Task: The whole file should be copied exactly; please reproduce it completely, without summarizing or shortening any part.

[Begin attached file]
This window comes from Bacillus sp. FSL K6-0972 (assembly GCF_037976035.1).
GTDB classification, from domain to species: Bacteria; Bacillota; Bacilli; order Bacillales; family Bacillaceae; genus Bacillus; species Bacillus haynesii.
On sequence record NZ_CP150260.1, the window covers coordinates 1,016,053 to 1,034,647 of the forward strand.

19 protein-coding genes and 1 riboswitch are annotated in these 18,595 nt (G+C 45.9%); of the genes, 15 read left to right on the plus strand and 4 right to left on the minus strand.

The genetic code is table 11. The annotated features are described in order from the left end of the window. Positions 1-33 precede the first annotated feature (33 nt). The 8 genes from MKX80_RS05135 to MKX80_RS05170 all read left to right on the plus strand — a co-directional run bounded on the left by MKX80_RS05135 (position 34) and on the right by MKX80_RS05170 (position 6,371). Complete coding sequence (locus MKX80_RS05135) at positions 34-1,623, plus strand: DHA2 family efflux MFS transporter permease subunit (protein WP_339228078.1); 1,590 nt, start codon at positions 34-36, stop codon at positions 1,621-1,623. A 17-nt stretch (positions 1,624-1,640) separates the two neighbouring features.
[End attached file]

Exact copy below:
This window comes from Bacillus sp. FSL K6-0972 (assembly GCF_037976035.1).
GTDB classification, from domain to species: Bacteria; Bacillota; Bacilli; order Bacillales; family Bacillaceae; genus Bacillus; species Bacillus haynesii.
On sequence record NZ_CP150260.1, the window covers coordinates 1,016,053 to 1,034,647 of the forward strand.

19 protein-coding genes and 1 riboswitch are annotated in these 18,595 nt (G+C 45.9%); of the genes, 15 read left to right on the plus strand and 4 right to left on the minus strand.

The genetic code is table 11. The annotated features are described in order from the left end of the window. Positions 1-33 precede the first annotated feature (33 nt). The 8 genes from MKX80_RS05135 to MKX80_RS05170 all read left to right on the plus strand — a co-directional run bounded on the left by MKX80_RS05135 (position 34) and on the right by MKX80_RS05170 (position 6,371). Complete coding sequence (locus MKX80_RS05135) at positions 34-1,623, plus strand: DHA2 family efflux MFS transporter permease subunit (protein WP_339228078.1); 1,590 nt, start codon at positions 34-36, stop codon at positions 1,621-1,623. A 17-nt stretch (positions 1,624-1,640) separates the two neighbouring features.